Pope leaves Rome for Britain
Pope Benedict XVI left Rome on Thursday for a historic state visit to Britain hoping to improve strained links between Catholics and Anglicans but facing protests over a range of issues.
The pope will visit Edinburgh, Glasgow, London and Birmingham in central England, where the highlight of the four-day trip takes place with the beatification mass of 19th century English cardinal John Henry Newman.
Benedict will meet Queen Elizabeth II after flying in to Edinburgh on Thursday on the first-ever state visit to Britain by the head of the Roman Catholic Church.
But the 83-year-old pope is likely to find a more muted welcome from Britain's five million Catholics than his predecessor John Paul II, who was greeted by huge crowds when he paid a pastoral visit to Britain 28 years ago.
More than two-thirds of Britons are opposed to the visit, according to a poll in The Times newspaper Tuesday, either because of the cost or because of the pope's views.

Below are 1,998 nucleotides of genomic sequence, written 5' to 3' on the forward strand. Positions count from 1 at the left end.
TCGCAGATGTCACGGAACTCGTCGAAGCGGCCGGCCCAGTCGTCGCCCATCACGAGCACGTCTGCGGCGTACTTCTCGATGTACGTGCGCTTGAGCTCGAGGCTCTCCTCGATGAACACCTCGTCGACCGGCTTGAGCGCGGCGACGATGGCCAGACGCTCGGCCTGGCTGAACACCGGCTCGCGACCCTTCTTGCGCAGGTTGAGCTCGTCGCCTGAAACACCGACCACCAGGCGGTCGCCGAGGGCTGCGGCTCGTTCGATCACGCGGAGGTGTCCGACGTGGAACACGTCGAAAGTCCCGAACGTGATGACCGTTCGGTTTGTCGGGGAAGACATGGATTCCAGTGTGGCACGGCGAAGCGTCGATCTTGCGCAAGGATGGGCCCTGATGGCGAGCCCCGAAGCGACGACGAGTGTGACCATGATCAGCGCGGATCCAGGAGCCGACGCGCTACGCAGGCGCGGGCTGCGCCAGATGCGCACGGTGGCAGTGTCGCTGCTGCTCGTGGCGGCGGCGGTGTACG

Protesters who accuse the Vatican of failing to take robust action against paedophile priests are determined to show their anger during the visit.
The issue has been thrown back into the spotlight with the publication this week of a plan to deal with priests in Belgium who have sexually abused children.
But the pope's rejection of contraception and women priests and his attitude to homosexuality will feature equally prominently when an expected 2,000 demonstrators unite under the banner "Protest the Pope" on Saturday.
On just the second visit by a pope to Britain since English King Henry VIII broke with the Church of Rome in 1534, the Vatican is concerned to ease strains caused by its offer last year to take in dissident Anglicans angered by their church's move to consecrate female bishops.
The pope will meet Archbishop of Canterbury Rowan Williams, the head of the Anglican church, on Saturday and they will celebrate evening prayer together in Westminster Abbey.
© 2010 AFP